Your farm safety resolutions for 2014

ARD has prepared a checklist to start the new year off on the right foot

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The New Year brings with it talk of resolutions. Resolutions; however, have a reputation for being declared and then forgotten. This year, why not make a promise that involves your family and their future? Make a promise to create a safer work environment on your farming operation.

“Chances are you include an element of safety on your farm already,” says Kenda Lubeck, farm safety co-ordinator with Alberta Agriculture and Rural Development. “Working with powerful equipment, large animals and strong chemicals year after year requires some degree of safety knowledge and standards. But, there is always room for improvement. From big-picture items such as a comprehensive farm safety plan to details like putting tools in their rightful spot and securing all gates, the cycle of plan-do-check-act never ends.”

In true safety style, here are a few items to consider in the New Year.

General farm yard safety

  • Get rid of clutter and stay organized. Throw away stuff you don’t need or use.
  • Properly store tools, equipment and paperwork to eliminate tripping hazards.
  • Fix anything that’s broken or needs extra attention.
  • Check condition of items such as ladders, electrical cords, and tools.
  • Make sure workers have access to personal protective equipment (PPE) such as goggles, gloves, hearing protections, respirators, etc.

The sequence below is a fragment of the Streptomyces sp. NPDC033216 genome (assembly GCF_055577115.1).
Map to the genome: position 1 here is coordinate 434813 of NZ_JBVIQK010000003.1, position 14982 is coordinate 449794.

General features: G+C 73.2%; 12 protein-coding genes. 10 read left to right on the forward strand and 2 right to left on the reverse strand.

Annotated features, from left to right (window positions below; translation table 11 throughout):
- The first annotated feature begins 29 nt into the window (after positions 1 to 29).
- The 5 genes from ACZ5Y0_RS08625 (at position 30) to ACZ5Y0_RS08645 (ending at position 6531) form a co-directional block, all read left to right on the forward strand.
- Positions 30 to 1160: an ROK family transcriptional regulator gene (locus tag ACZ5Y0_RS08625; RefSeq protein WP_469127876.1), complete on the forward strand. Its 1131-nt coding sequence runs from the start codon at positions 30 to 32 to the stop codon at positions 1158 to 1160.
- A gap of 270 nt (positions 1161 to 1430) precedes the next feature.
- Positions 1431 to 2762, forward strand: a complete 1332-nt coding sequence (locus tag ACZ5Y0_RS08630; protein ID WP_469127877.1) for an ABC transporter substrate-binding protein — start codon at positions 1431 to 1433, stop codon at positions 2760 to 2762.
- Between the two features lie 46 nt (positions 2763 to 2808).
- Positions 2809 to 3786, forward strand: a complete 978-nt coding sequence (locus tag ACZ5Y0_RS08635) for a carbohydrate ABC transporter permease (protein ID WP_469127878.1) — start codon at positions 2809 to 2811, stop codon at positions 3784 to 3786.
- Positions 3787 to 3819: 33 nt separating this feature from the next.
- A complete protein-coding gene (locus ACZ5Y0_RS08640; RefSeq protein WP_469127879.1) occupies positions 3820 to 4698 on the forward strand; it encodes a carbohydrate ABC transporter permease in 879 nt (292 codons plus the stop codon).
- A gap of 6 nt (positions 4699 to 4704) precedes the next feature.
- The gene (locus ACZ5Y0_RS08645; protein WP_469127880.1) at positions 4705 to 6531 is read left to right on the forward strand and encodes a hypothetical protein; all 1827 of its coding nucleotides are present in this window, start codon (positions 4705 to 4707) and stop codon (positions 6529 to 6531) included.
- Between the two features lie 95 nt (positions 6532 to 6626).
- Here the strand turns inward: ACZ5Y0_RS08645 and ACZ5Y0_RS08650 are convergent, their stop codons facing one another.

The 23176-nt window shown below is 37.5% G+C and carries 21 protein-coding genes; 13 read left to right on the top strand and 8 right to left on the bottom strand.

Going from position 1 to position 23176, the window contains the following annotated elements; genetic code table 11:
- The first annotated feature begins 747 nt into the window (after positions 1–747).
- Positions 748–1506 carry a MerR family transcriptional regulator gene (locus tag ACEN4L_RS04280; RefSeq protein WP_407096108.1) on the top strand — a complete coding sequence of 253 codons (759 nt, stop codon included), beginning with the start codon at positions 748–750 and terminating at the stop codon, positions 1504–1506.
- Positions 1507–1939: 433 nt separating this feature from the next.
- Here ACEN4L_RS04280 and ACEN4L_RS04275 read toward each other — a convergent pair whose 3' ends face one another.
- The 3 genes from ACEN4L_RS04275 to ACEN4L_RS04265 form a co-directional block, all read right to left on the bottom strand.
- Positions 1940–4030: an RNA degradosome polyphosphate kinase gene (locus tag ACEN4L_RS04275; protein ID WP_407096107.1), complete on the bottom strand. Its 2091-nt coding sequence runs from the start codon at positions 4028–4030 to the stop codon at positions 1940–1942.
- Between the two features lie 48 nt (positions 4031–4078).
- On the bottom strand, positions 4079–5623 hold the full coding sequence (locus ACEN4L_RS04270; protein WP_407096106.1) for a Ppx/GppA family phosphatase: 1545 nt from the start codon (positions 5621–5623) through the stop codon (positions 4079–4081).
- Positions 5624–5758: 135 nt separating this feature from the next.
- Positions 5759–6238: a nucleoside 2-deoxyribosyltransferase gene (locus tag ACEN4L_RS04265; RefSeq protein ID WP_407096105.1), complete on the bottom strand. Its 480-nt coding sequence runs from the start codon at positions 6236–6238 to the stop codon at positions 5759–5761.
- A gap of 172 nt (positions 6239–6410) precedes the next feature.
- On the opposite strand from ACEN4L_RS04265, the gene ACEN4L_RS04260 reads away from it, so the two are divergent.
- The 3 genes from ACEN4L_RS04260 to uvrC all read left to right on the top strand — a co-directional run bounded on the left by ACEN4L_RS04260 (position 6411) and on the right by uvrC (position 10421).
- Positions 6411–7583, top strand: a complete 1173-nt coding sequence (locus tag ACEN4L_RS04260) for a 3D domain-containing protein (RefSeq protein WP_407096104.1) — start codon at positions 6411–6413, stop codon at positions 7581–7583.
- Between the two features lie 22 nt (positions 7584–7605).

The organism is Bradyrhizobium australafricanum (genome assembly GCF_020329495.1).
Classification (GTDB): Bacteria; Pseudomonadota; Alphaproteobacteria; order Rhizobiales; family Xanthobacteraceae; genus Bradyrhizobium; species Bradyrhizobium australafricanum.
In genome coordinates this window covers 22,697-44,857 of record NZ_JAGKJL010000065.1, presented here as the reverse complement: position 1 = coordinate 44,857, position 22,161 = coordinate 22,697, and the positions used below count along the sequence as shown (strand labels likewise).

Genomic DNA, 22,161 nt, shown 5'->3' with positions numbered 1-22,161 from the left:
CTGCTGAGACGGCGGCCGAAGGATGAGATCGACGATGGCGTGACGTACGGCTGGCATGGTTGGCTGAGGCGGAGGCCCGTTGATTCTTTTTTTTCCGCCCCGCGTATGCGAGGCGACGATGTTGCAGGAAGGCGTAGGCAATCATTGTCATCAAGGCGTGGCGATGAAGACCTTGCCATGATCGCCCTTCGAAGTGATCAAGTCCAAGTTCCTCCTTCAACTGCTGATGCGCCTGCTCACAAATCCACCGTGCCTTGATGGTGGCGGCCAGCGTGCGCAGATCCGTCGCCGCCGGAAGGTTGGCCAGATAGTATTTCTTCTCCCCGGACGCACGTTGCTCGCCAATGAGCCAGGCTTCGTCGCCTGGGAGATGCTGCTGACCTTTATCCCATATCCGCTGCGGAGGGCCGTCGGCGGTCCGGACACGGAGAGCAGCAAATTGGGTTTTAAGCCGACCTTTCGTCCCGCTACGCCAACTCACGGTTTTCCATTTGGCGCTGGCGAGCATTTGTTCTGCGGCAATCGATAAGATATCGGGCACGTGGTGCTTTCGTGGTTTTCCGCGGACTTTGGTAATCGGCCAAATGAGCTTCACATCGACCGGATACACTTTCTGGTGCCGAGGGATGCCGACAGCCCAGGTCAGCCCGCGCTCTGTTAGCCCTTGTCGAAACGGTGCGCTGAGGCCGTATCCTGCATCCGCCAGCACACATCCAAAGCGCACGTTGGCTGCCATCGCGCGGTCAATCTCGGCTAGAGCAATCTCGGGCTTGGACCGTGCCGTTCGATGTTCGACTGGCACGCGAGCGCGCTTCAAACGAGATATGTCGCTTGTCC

• Check all extinguishers, smoke detectors, shutoff switches and eye wash stations.
  • Post first-aid kits, emergency contact numbers, maps and fire extinguishers.
  • Make sure all workers are familiar with your farm’s emergency plan and know where the designated meeting place is. (You do have an emergency plan, don’t you?).
  • Get cardiopulmonary resuscitation (CPR) and first aid training.

Chemicals and pesticides

  • Take an inventory of all chemicals, pesticides, and medical products on the farm.
  • Properly dispose of any chemicals that are no longer being used or medical products that have expired.
  • Make sure Material Safety Data Sheets (MSDS) are available for each chemical and are stored in a central location that is accessible to all employees.
  • Ensure that all hazardous substances are properly stored and that all containers are labeled.
  • Make sure all workers have Workplace Hazardous Materials Information System (WHMIS) training as necessary.

Machinery and PTO

  • Inspect shields and guards on equipment — look for damage.
  • Ensure proper lighting and marking on all machinery, such as slow-moving vehicle symbols.
  • Make any necessary repairs and replace broken or damaged shields or parts.
  • Lubricate PTO shields to keep them rotating freely.
  • Ensure that all workers wear close-fitting clothing, keep long hair tied back, use proper PPE and observe safe practices while operating equipment.

Large animal handling safety

  • Ensure all gates, fencing and handling systems are in good repair and working order.
  • Train all animals to encourage calm working sessions.
  • Wear an approved equestrian helmet when mounted on a horse.
  • Design a biosecurity plan for your farm to prevent cross-contamination of diseases.
  • Have calving and foaling plans in place to prevent injuries to humans and baby animals.

“Alberta Agriculture and Rural Development is in the process of piloting the Alberta FarmSafe Plan,” adds Lubeck. “This is an interactive farm safety plan tailored to individual farming operations. There are a few spots left, so if you are interested in signing up, contact Laurel Aitken at 780-480-4320.”

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